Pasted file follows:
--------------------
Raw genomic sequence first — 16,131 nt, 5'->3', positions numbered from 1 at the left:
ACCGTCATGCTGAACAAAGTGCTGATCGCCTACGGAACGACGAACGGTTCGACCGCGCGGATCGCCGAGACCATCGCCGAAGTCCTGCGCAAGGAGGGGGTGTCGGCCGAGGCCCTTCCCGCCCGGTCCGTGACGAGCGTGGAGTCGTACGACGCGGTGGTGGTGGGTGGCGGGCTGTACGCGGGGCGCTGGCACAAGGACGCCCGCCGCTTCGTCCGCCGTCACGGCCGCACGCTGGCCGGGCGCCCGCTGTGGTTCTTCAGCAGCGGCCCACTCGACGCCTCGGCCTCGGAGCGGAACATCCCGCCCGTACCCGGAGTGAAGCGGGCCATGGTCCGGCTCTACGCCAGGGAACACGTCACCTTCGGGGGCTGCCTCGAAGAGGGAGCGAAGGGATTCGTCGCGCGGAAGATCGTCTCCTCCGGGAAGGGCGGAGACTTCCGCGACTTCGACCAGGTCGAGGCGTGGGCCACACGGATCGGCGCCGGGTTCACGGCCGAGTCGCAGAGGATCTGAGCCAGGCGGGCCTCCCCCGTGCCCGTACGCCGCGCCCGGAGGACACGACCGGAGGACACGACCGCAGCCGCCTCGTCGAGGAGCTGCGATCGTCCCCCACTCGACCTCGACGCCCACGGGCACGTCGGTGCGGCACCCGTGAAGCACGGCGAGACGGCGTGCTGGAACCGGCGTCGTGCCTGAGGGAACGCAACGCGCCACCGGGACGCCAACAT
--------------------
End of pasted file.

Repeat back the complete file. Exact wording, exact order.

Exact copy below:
Raw genomic sequence first — 16,131 nt, 5'->3', positions numbered from 1 at the left:
ACCGTCATGCTGAACAAAGTGCTGATCGCCTACGGAACGACGAACGGTTCGACCGCGCGGATCGCCGAGACCATCGCCGAAGTCCTGCGCAAGGAGGGGGTGTCGGCCGAGGCCCTTCCCGCCCGGTCCGTGACGAGCGTGGAGTCGTACGACGCGGTGGTGGTGGGTGGCGGGCTGTACGCGGGGCGCTGGCACAAGGACGCCCGCCGCTTCGTCCGCCGTCACGGCCGCACGCTGGCCGGGCGCCCGCTGTGGTTCTTCAGCAGCGGCCCACTCGACGCCTCGGCCTCGGAGCGGAACATCCCGCCCGTACCCGGAGTGAAGCGGGCCATGGTCCGGCTCTACGCCAGGGAACACGTCACCTTCGGGGGCTGCCTCGAAGAGGGAGCGAAGGGATTCGTCGCGCGGAAGATCGTCTCCTCCGGGAAGGGCGGAGACTTCCGCGACTTCGACCAGGTCGAGGCGTGGGCCACACGGATCGGCGCCGGGTTCACGGCCGAGTCGCAGAGGATCTGAGCCAGGCGGGCCTCCCCCGTGCCCGTACGCCGCGCCCGGAGGACACGACCGGAGGACACGACCGCAGCCGCCTCGTCGAGGAGCTGCGATCGTCCCCCACTCGACCTCGACGCCCACGGGCACGTCGGTGCGGCACCCGTGAAGCACGGCGAGACGGCGTGCTGGAACCGGCGTCGTGCCTGAGGGAACGCAACGCGCCACCGGGACGCCAACAT